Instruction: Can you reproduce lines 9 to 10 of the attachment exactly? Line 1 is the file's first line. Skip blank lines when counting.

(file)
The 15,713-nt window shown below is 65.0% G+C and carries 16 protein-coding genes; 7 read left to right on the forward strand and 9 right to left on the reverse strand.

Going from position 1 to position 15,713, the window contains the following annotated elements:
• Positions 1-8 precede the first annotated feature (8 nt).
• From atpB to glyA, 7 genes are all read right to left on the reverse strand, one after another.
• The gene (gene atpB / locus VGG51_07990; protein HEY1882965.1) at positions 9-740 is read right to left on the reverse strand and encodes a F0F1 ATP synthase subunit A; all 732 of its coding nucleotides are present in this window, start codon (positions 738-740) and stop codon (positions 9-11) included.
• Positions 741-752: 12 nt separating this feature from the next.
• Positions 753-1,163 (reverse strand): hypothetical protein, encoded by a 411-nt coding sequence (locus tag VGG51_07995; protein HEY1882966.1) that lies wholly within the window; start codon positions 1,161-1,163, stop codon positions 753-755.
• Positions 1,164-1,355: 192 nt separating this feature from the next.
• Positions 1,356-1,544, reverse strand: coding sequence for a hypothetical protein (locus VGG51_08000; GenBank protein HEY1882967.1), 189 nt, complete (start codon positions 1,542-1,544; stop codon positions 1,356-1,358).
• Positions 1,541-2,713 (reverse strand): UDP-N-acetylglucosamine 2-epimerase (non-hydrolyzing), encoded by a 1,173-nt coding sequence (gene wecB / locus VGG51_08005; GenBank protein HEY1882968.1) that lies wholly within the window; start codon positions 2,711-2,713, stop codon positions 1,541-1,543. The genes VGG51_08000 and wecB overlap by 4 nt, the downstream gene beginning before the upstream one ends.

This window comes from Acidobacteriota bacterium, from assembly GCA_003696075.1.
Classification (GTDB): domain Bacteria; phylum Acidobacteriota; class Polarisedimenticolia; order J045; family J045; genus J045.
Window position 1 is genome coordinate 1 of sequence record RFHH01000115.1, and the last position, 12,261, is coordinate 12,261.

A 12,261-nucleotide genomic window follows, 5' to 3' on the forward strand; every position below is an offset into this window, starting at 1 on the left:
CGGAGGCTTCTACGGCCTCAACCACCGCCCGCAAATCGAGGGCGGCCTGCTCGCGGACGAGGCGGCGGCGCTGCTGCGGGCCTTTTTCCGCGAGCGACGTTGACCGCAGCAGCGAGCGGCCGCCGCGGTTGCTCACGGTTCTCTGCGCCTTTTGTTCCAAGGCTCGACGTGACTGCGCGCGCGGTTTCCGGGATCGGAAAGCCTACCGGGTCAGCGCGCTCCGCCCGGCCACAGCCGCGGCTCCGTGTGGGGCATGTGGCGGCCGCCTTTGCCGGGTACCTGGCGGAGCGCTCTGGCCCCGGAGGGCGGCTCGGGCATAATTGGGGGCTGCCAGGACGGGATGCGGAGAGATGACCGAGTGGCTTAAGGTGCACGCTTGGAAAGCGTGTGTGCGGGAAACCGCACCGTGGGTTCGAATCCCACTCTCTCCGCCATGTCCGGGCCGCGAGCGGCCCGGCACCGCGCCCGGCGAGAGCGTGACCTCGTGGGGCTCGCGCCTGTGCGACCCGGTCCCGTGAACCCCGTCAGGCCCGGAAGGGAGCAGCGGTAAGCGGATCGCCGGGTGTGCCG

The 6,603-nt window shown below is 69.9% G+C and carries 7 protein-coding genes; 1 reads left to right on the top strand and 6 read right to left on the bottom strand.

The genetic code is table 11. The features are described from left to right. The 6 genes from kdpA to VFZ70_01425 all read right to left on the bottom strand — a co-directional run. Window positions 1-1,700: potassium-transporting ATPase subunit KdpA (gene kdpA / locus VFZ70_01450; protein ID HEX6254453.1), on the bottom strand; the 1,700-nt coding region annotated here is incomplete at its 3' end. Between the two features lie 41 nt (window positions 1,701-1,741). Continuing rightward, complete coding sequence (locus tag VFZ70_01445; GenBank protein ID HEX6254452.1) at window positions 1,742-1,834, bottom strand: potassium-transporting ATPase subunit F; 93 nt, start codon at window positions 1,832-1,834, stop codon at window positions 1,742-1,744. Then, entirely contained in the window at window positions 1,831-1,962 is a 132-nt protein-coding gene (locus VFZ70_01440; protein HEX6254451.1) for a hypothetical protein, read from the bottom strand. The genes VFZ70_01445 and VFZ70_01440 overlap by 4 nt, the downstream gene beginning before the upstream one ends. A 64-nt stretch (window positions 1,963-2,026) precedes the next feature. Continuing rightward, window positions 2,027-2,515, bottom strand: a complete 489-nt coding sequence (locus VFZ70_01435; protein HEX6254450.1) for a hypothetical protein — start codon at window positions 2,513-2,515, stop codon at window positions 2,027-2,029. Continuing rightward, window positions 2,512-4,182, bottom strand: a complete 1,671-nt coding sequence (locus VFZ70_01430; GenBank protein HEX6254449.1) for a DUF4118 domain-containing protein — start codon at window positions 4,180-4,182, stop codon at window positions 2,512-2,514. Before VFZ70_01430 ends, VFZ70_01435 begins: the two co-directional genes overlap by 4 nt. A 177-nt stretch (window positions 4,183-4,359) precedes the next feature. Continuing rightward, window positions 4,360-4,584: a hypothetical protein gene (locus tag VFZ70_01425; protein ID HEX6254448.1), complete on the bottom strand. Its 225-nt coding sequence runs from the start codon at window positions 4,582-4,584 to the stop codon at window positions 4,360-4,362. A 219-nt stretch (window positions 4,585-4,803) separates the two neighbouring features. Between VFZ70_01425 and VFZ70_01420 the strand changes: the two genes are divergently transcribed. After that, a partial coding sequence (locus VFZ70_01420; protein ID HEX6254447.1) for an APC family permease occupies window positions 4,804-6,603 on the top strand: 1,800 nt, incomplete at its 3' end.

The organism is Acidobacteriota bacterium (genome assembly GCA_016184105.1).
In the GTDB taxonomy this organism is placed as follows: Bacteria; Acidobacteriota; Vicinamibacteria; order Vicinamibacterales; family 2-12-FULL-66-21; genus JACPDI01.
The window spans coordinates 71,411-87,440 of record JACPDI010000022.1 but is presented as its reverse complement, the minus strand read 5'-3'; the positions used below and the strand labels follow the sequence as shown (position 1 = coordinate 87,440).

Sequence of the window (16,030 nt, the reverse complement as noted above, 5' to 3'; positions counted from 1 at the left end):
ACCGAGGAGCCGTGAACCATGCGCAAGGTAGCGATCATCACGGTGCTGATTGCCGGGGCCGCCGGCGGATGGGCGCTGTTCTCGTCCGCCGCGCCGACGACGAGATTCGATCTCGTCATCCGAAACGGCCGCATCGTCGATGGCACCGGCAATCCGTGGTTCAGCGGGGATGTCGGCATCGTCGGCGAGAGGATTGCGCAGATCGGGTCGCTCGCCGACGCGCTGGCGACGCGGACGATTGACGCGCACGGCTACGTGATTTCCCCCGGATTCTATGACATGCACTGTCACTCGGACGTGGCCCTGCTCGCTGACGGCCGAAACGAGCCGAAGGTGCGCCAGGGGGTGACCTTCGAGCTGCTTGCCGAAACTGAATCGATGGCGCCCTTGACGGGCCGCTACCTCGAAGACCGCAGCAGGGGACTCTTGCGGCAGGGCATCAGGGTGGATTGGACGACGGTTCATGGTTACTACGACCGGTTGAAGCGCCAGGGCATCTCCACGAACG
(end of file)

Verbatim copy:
• Positions 1,356-1,544, reverse strand: coding sequence for a hypothetical protein (locus VGG51_08000; GenBank protein HEY1882967.1), 189 nt, complete (start codon positions 1,542-1,544; stop codon positions 1,356-1,358).
• Positions 1,541-2,713 (reverse strand): UDP-N-acetylglucosamine 2-epimerase (non-hydrolyzing), encoded by a 1,173-nt coding sequence (gene wecB / locus VGG51_08005; GenBank protein HEY1882968.1) that lies wholly within the window; start codon positions 2,711-2,713, stop codon positions 1,541-1,543. The genes VGG51_08000 and wecB overlap by 4 nt, the downstream gene beginning before the upstream one ends.